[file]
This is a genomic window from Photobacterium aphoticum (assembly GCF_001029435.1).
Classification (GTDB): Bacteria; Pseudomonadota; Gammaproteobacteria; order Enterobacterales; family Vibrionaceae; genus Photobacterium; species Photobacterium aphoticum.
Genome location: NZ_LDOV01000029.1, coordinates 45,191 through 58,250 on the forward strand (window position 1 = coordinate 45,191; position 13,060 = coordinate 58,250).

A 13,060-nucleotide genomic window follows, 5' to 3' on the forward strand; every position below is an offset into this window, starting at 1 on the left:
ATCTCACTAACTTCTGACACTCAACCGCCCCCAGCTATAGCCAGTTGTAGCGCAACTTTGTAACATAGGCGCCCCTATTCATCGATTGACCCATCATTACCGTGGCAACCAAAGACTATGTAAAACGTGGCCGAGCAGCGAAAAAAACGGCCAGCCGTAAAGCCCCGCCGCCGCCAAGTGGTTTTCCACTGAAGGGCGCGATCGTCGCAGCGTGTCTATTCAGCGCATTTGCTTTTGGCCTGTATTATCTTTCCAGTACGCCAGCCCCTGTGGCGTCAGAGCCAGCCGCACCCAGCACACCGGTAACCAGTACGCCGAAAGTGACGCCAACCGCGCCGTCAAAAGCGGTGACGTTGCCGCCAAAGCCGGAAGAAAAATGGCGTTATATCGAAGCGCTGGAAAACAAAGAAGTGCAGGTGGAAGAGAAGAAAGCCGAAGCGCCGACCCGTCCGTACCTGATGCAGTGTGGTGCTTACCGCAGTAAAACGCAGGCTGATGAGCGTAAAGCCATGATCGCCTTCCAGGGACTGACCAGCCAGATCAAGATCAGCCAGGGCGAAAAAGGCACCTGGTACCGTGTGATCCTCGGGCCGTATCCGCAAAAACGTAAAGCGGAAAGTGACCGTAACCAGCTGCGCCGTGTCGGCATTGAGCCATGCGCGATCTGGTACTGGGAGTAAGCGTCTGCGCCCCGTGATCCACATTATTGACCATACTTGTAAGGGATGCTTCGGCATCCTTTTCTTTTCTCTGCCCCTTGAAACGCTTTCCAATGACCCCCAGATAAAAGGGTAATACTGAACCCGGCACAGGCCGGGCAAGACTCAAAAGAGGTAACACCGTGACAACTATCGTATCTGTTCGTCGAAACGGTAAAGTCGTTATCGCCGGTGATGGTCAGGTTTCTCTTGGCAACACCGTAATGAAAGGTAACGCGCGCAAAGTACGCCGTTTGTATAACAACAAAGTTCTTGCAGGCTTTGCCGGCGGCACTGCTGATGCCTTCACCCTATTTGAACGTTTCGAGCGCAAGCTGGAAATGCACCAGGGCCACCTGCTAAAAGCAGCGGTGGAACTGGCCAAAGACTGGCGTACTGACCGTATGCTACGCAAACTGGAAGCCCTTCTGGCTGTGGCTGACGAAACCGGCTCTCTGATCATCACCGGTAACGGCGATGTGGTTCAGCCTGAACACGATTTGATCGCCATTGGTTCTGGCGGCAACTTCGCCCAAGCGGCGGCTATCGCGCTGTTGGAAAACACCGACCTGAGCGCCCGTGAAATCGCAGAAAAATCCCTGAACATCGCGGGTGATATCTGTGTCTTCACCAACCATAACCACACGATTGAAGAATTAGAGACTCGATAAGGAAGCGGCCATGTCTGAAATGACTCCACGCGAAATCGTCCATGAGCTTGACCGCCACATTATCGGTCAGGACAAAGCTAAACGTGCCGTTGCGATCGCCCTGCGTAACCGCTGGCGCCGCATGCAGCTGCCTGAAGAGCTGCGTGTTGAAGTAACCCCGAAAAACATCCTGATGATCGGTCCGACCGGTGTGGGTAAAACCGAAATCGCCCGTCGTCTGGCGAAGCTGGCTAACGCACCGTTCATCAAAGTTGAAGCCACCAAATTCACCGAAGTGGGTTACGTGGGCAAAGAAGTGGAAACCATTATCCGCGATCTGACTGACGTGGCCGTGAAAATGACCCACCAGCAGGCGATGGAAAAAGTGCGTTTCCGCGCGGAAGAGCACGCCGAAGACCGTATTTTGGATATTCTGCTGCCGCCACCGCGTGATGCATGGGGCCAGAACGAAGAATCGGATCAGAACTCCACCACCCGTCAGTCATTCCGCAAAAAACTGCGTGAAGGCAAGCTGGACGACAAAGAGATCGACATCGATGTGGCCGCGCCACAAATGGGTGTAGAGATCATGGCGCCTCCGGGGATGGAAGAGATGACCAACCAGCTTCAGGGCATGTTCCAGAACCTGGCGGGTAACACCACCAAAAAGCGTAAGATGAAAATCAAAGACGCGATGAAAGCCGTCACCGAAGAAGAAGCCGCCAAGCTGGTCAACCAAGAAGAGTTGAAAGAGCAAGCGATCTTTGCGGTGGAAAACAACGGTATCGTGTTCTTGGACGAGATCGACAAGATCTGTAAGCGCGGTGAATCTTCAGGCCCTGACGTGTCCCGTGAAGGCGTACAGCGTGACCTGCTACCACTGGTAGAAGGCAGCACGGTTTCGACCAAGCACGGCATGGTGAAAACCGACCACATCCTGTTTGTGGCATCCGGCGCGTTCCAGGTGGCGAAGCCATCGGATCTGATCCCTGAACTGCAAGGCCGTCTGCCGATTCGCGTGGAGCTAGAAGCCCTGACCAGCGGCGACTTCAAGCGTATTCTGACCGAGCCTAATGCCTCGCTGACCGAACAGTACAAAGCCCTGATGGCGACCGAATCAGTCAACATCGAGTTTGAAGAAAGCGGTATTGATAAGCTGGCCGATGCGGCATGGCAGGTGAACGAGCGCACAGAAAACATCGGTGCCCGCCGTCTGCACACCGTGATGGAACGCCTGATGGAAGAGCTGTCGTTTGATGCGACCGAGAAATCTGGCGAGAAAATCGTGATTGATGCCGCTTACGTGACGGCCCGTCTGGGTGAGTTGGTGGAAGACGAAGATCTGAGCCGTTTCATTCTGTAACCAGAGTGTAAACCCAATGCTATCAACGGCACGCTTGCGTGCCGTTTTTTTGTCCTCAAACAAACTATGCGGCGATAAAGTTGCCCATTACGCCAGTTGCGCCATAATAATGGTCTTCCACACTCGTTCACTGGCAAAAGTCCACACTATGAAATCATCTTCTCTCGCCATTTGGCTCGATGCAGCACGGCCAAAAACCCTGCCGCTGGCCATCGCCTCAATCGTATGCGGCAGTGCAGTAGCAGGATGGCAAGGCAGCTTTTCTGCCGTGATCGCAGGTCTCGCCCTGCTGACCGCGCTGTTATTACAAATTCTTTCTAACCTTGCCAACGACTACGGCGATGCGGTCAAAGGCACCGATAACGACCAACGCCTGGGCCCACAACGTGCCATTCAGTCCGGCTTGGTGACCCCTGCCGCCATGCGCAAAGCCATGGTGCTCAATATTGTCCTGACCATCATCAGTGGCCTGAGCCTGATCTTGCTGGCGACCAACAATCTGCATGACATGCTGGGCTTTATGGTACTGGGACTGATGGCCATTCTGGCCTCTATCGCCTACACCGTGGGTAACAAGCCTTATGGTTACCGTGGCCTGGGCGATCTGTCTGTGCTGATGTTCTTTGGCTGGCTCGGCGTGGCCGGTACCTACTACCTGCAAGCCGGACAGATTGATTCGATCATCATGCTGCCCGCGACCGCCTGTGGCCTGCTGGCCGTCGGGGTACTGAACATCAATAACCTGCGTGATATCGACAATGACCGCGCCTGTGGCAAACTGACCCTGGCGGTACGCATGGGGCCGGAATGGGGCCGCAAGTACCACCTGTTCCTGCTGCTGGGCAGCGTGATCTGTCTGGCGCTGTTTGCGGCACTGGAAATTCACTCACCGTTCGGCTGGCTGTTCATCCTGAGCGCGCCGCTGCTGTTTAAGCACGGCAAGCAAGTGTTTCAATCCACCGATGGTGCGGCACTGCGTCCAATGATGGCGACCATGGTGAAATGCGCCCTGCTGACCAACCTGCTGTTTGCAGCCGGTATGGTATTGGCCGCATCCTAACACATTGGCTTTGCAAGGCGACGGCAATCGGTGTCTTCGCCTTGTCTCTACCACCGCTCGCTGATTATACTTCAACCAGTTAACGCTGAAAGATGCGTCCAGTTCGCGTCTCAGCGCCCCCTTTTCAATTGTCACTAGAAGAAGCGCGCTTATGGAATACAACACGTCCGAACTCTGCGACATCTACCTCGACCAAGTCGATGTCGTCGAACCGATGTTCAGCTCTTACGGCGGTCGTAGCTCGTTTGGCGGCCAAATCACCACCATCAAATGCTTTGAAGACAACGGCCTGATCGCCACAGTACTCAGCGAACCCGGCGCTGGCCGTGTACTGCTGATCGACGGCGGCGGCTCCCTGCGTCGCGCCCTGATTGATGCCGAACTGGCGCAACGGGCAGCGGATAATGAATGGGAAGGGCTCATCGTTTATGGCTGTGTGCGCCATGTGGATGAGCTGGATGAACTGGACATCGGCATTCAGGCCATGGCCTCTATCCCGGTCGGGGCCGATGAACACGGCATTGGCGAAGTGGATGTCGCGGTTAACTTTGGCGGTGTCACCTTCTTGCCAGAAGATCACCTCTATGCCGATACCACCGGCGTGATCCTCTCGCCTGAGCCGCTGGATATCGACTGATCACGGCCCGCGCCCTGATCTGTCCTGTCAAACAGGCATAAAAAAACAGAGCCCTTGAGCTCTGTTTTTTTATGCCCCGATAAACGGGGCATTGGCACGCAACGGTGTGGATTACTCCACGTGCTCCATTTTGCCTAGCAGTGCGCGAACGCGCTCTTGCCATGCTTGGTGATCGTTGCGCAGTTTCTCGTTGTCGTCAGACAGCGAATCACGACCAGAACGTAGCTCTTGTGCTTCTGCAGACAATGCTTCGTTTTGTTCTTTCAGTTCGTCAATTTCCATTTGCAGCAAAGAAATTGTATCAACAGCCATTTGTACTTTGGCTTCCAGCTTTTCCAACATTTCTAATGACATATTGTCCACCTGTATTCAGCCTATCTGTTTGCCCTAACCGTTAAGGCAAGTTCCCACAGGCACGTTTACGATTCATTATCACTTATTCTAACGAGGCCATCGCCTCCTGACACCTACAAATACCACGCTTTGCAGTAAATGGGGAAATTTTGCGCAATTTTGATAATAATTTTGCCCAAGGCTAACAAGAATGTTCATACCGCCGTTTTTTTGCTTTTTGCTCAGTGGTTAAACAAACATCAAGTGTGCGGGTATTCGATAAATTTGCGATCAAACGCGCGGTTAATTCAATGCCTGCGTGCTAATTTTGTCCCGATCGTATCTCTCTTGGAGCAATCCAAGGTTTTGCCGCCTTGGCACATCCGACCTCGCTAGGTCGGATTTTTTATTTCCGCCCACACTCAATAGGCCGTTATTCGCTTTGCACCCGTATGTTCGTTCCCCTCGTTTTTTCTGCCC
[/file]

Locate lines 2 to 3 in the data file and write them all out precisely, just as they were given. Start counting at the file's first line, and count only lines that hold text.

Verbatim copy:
Classification (GTDB): Bacteria; Pseudomonadota; Gammaproteobacteria; order Enterobacterales; family Vibrionaceae; genus Photobacterium; species Photobacterium aphoticum.
Genome location: NZ_LDOV01000029.1, coordinates 45,191 through 58,250 on the forward strand (window position 1 = coordinate 45,191; position 13,060 = coordinate 58,250).